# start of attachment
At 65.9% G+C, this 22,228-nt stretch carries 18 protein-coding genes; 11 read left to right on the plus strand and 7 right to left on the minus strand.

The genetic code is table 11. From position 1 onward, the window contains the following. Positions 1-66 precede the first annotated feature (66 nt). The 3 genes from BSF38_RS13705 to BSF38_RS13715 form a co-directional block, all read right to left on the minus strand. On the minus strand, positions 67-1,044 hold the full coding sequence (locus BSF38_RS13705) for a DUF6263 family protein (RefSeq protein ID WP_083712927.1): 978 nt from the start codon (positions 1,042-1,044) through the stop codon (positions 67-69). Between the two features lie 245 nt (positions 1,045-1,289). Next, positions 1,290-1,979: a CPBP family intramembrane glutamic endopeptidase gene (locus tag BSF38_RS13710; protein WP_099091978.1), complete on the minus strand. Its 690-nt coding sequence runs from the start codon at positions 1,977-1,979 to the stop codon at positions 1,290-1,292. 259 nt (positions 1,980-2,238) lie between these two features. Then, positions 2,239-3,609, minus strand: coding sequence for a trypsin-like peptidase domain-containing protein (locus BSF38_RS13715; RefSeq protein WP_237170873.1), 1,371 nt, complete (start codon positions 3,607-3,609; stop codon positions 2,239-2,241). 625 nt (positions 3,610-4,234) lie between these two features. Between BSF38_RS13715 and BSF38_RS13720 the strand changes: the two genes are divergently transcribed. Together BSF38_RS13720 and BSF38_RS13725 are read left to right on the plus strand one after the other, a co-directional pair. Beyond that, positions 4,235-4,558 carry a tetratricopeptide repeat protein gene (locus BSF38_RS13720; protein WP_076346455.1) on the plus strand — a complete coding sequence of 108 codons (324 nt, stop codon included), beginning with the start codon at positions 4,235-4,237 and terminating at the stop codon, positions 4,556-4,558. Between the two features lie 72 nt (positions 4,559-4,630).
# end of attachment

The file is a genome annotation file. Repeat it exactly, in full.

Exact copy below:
At 65.9% G+C, this 22,228-nt stretch carries 18 protein-coding genes; 11 read left to right on the plus strand and 7 right to left on the minus strand.

The genetic code is table 11. From position 1 onward, the window contains the following. Positions 1-66 precede the first annotated feature (66 nt). The 3 genes from BSF38_RS13705 to BSF38_RS13715 form a co-directional block, all read right to left on the minus strand. On the minus strand, positions 67-1,044 hold the full coding sequence (locus BSF38_RS13705) for a DUF6263 family protein (RefSeq protein ID WP_083712927.1): 978 nt from the start codon (positions 1,042-1,044) through the stop codon (positions 67-69). Between the two features lie 245 nt (positions 1,045-1,289). Next, positions 1,290-1,979: a CPBP family intramembrane glutamic endopeptidase gene (locus tag BSF38_RS13710; protein WP_099091978.1), complete on the minus strand. Its 690-nt coding sequence runs from the start codon at positions 1,977-1,979 to the stop codon at positions 1,290-1,292. 259 nt (positions 1,980-2,238) lie between these two features. Then, positions 2,239-3,609, minus strand: coding sequence for a trypsin-like peptidase domain-containing protein (locus BSF38_RS13715; RefSeq protein WP_237170873.1), 1,371 nt, complete (start codon positions 3,607-3,609; stop codon positions 2,239-2,241). 625 nt (positions 3,610-4,234) lie between these two features. Between BSF38_RS13715 and BSF38_RS13720 the strand changes: the two genes are divergently transcribed. Together BSF38_RS13720 and BSF38_RS13725 are read left to right on the plus strand one after the other, a co-directional pair. Beyond that, positions 4,235-4,558 carry a tetratricopeptide repeat protein gene (locus BSF38_RS13720; protein WP_076346455.1) on the plus strand — a complete coding sequence of 108 codons (324 nt, stop codon included), beginning with the start codon at positions 4,235-4,237 and terminating at the stop codon, positions 4,556-4,558. Between the two features lie 72 nt (positions 4,559-4,630).